And in Romans 14:7-9 Paul writes For none of us lives to himself alone, and none of us dies to himself alone. If we live we live to the Lord; and if we die, we die to the Lord. So whether we live or die, we belong to the Lord.

So, not only our souls, but also our physical bodies belong to Jesus Christ; they are His possession. It ought to give us great comfort to know that our Savior cares about what happens to our bodies. He watches over us, he knows every illness, every sickness, every disease, and every ailment that afflicts us. Christ is not distant from us. He knows our every weakness.

And it ought to comfort us to know that Christ cares about whether we use our bodies for his glory and pleasure or our own sinful pleasure. Christ wants us to find true happiness and true joy and true comfort in life, and He knows that we will not find it by defiling our bodies, by abusing our bodies. We will only find true peace and joy by honoring Christ with our bodies.

We also find great comfort in this answer because it supplies us with the secret, the answer to the mystery that all people ask in the midst of their turmoil and troubles. Everyone asks why? Why did this have to happen? Why does this have to happen to me? Why does this have to happen to my little girl, to my son, to our family; to my wife; to my husband?

The answer (as footnoted below from Romans 8:28) is I know that all things must work together for our salvation. People in the world ask why because they do not have this comfort, they do not ‘own’ this hope. But as for you and me, we know the answer. But we must also have the faith to confide in this answer, to truly find our comfort in this answer.

So, if our little girl or our little boy dies tragically, we are going to have to find our trust and strength and hope in that answer. If our husband or our wife dies early in life, we are going to have to turn to that answer and find comfort in knowing that because I belong to Christ, even this heartache, even this sorrow will be turned to my profit, even this will result in the strengthening of my faith and in giving glory to my Savior, Jesus Christ.

These are not hollow words. These are not poetic clichés that are good to say and good to hear when we are consoling the bereaved at the funeral home or graveside. No. This is real and lasting comfort that we have, that we possess because we belong to Jesus Christ. And since we belong to Jesus Christ, we know that no one and no thing can ever take our comfort away.

No, in all these things (in all our trials, in all our sorrows, in all our weaknesses and woes, in all our adversities, in all our pain and misery) we are more than conquerors through him who loved us. For I am conviced that neither death nor life, neither angels nor demons, neither the present nor the future, nor any powers, neither height nor depth, nor anything else in all creation will be able to separate us from the love of God that is in Christ Jesus our Lord.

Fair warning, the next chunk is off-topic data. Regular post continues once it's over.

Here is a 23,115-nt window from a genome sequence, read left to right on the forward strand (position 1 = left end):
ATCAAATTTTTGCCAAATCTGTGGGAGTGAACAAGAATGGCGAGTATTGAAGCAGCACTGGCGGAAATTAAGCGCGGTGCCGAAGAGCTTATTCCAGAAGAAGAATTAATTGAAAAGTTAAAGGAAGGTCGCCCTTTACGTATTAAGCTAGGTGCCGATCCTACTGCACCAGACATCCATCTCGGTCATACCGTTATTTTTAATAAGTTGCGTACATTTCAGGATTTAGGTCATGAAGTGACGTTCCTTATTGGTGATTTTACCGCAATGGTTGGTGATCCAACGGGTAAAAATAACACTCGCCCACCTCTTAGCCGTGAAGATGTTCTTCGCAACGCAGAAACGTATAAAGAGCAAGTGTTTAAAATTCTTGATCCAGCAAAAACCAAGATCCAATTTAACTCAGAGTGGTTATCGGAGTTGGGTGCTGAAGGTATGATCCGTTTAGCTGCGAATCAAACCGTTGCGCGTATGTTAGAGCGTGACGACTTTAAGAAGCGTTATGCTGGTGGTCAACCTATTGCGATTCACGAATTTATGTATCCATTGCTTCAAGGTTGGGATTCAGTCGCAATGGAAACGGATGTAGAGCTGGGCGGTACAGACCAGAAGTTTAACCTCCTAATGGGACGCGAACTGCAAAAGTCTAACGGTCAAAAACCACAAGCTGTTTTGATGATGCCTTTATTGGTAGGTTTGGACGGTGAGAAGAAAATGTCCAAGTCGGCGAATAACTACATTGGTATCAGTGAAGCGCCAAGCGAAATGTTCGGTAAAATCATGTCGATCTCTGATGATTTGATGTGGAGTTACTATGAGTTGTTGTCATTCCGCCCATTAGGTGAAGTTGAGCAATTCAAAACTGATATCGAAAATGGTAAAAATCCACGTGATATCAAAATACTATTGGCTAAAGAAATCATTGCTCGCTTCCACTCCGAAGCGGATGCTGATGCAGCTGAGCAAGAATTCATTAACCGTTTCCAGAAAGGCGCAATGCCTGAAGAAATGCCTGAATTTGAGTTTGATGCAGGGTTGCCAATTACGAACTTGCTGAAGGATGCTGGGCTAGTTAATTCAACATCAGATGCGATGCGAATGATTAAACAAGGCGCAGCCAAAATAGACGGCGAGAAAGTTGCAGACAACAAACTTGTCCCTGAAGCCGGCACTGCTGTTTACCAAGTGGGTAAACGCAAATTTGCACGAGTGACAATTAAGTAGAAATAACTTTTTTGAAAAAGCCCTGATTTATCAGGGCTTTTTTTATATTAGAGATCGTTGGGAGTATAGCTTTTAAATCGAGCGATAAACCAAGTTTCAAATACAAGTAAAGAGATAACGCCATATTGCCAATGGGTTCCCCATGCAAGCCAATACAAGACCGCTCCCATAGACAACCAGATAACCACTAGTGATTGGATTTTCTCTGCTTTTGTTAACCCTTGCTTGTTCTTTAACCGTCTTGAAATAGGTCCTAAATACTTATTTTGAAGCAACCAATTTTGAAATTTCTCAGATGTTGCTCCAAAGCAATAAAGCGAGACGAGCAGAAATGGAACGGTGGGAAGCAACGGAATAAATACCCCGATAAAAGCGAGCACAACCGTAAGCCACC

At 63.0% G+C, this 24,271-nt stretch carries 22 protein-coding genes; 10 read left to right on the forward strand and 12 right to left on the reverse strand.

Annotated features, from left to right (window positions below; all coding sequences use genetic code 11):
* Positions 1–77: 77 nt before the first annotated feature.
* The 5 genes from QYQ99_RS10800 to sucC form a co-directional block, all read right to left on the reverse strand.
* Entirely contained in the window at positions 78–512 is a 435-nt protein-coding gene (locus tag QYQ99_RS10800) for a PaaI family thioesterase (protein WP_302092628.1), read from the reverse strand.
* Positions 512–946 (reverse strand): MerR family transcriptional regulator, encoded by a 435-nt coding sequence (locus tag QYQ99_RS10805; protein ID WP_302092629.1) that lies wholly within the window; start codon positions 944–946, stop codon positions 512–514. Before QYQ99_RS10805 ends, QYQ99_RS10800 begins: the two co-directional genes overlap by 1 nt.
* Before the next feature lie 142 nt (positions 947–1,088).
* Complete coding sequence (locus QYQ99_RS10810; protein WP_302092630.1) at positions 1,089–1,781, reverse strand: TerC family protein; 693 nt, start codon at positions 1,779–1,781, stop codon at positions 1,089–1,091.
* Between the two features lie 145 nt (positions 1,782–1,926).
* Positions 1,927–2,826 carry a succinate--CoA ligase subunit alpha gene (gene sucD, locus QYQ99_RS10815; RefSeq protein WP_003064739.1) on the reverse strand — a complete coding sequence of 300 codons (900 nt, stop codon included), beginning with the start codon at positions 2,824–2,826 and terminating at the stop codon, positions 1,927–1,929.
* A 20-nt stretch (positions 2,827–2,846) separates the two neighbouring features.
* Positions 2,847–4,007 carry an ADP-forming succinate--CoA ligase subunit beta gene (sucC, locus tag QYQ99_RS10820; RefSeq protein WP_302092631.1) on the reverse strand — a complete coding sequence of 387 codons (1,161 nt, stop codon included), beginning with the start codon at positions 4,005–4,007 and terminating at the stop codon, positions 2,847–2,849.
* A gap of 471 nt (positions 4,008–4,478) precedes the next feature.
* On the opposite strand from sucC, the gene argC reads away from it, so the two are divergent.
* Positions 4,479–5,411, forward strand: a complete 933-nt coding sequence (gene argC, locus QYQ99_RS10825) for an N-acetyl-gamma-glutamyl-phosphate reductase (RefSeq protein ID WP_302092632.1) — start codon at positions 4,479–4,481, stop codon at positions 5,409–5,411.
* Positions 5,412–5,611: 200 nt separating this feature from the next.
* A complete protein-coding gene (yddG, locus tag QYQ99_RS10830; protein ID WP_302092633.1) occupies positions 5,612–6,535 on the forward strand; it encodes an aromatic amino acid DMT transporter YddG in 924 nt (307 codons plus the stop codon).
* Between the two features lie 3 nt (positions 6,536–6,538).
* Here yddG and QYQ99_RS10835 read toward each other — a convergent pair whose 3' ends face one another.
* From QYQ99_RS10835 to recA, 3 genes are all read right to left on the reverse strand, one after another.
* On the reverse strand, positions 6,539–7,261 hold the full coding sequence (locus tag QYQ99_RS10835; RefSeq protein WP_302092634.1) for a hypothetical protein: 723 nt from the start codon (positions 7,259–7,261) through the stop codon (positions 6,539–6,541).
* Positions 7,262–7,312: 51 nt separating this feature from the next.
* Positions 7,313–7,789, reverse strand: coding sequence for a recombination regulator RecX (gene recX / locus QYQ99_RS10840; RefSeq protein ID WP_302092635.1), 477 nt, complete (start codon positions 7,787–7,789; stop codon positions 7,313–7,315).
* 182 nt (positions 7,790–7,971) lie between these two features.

Now that’s comfort, beloved! There’s no other comfort like that anywhere else in the world. It’s an exclusive comfort that never fades, never tires, and never fails. Our comfort is that we find our hope and help outside of ourselves; we find it in our faithful Savior Jesus Christ.

3) It is an Accessible Comfort

But to whom does such comfort belong? How does one go about finding this comfort and knowing this comfort? That is what question 2 seeks to explain. Here we will consider that this is an Accessible Comfort.

And, isn’t it interesting that our comfort comes through knowledge! What must you know to live and to die in the joy of this comfort? The Christian faith isn’t a mysterious religion that demands that all true adherents enjoy a mystical experience. No. The Christian faith is a faith that is based on knowledge-on the knowledge of and trust in God’s revealed Word. Faith is being sure of what we hope for, certain of what we do not see.

And in order to know the comfort of belonging to Jesus Christ, in order for you and me or anyone for that matter to live and die in the joy of this comfort, we must know and believe the truth about ourselves, and the truth about our Savior Jesus Christ as it is revealed in God’s Word.

The catechism summarizes the teachings of God’s Word as follows: First, I must know how great my sin and misery are; Second, how I am set free from all my sins and misery; Third, how I am to thank God for such deliverance.

Those are the three things we must know. We cannot know one out of the three, or two of the three, we must know them all. And the beauty of it is, this knowledge is not hard to come by. It’s a knowledge that is accessible every Sabbath day when we hear God’s Word preached. It’s accessible whenever and wherever God’s Word is opened and read and the Spirit works.

This knowledge is equally accessible and equally comforting to all people everywhere. It makes no difference who you are, or where you’re from, or what your past is, what your present is like. This knowledge is the way to salvation. This knowledge is the way to Jesus Christ.

This threefold knowledge is the key to obtaining the only comfort there is for us, in all the world; the only comfort in life and in death, for body and for soul. Beloved, in this world you will have trouble. That is an inescapable reality. But the real question is this: Do you have the comfort you need to face those troubles, to endure and overcome those troubles? Do you have the comfort you need to find true peace and rest?


* As a matter of courtesy please advise Pastor Keith Davis, if you plan to use this sermon in a worship service.   Thank-you.
The source for this sermon was:

(c) Copyright 2005, Pastor Keith Davis